Gilady was a former sport executive at NBC and was the first Israeli journalist to report from Egypt in 1977 ahead of the signing of a landmark peace treaty with its Arab neighbor. He received the Israeli Broadcasting Association’s “Man of the Year” award that year.

He died at a hospital in London from cancer late on Thursday, according to Israeli business paper The Marker.

“Today, the Olympic movement lost a giant,” NBC Sports said. “Alex Gilady, our friend and colleague of more than 40 years, was a guiding light to our NBC Sports and Olympics teams through 15 Games. His contributions were immeasurable. We will miss his wisdom, warmth and always optimistic spirit.”

In 1993 he founded Keshet Media Group, which grew into one of the country’s major media production companies. Gilady was also elected as an IOC member in 1994. He served on the commissions organizing each of the games from Athens in 2004 until Paris 2024, according to the Olympic Committee.

“We are losing a pioneer of the modern Olympic Movement” IOC President Thomas Bach said of Gilady’s passing. “He has always stood up for the Olympic values, often when sometimes the situation was not easy for him.”

In 2017, Gilady was accused of sexual harassment and rape in prior decades. He denied the accusations, but resigned his role as president of Keshet. Gilady filed libel suits against his accusers that were later settled, and the IOC’s ethics commission closed an investigation.

Keshet Media Group, the company he founded, issued a statement mourning the death of its former CEO, “a visionary and one of the designers of Israeli television.”

Russia, Belarus banned from some sports events after IOC recommendation

Legends Race biathlon festival near Minsk, Belarus
Getty Images
0 Comments

Russia and Belarus athletes are barred from some international sports competitions, including in soccer and ice hockey, after the International Olympic Committee Executive Board recommended bans to protect the integrity of the events and the safety of the other participants.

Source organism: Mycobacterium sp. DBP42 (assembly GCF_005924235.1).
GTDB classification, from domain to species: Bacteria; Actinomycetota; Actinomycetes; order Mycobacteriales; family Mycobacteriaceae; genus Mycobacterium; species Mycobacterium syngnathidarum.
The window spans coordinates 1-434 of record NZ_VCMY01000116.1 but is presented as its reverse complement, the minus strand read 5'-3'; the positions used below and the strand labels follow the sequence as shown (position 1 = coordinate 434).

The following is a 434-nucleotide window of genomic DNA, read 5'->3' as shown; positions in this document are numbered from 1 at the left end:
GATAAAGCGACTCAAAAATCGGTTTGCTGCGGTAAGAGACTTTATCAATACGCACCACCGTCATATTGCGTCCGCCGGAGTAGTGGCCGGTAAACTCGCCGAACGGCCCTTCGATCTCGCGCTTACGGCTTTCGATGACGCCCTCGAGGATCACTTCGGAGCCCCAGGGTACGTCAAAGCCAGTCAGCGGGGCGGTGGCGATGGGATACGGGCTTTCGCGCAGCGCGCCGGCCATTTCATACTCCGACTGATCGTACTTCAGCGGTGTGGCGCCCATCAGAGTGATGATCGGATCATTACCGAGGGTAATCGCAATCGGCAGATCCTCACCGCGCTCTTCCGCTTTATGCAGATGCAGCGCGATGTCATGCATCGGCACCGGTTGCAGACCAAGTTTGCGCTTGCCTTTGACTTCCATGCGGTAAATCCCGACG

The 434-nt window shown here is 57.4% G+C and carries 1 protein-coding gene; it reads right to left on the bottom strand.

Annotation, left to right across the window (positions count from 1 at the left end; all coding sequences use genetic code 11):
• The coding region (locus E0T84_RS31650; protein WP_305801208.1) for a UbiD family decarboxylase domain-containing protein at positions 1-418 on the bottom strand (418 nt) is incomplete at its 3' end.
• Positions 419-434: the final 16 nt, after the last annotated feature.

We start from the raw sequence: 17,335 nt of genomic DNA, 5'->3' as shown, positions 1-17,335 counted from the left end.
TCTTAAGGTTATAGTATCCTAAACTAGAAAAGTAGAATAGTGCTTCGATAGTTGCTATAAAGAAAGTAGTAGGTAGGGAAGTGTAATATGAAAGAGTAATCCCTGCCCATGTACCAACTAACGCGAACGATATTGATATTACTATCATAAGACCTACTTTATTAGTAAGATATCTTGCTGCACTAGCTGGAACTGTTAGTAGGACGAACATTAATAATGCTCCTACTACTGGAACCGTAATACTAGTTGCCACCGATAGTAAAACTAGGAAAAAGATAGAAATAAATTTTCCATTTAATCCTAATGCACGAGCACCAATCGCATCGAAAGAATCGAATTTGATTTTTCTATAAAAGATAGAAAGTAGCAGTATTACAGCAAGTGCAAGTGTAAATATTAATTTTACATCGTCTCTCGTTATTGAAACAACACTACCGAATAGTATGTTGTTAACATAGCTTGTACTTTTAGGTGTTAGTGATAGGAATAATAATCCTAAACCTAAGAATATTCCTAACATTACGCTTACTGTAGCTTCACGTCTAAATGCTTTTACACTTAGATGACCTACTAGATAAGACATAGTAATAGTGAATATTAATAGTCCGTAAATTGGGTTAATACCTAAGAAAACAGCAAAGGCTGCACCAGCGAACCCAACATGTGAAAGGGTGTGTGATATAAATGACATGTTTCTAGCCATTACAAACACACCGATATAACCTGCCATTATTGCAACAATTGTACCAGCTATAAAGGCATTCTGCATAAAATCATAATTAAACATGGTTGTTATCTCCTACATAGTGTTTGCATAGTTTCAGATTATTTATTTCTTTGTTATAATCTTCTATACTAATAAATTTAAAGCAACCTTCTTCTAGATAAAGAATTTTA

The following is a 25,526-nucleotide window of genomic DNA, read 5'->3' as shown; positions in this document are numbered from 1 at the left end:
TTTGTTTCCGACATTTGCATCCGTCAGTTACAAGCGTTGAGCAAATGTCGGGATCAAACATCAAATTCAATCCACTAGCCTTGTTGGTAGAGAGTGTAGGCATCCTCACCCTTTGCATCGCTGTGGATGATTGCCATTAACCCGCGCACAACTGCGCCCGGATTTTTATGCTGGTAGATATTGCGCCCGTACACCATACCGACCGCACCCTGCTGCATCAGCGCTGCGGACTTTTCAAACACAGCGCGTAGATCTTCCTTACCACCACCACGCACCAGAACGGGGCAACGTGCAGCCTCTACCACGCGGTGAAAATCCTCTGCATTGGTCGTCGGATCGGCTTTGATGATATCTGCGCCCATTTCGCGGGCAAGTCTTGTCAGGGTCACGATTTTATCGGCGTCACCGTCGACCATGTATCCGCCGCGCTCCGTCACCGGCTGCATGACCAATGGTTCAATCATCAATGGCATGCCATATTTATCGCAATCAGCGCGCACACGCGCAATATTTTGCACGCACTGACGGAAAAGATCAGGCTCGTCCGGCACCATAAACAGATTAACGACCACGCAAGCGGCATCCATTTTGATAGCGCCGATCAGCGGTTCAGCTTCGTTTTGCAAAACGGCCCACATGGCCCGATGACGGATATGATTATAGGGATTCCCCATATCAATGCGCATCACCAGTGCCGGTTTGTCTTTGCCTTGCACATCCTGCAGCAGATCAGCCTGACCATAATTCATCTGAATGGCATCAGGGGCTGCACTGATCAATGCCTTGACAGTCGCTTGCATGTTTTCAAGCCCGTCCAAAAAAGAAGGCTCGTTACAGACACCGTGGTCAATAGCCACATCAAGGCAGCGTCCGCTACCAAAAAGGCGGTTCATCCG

“The Olympic Games, the Paralympic Games, World Championships and World Cups and many other sports events unite athletes of countries which are in confrontation and sometimes even war,” according to an IOC press release. “At the same time, the Olympic Movement is united in its sense of fairness not to punish athletes for the decisions of their government if they are not actively participating in them. We are committed to fair competitions for everybody without any discrimination.

“The current war in Ukraine, however, puts the Olympic Movement in a dilemma. While athletes from Russia and Belarus would be able to continue to participate in sports events, many athletes from Ukraine are prevented from doing so because of the attack on their country.”

The IOC did not say for how long it recommends athletes and officials from Russia and Belarus should be banned.

FIFA and World Curling were the first international sports federations under the Olympic umbrella to take action after the IOC announcement.

FIFA and UEFA said Russian national and club teams are suspended from their soccer competitions until further notice. If Olympic soccer qualifying mirrors that of the last cycle, the ban would have to run into the second half of this year for Russia to potentially be eliminated from 2024 Olympic men’s or women’s qualification.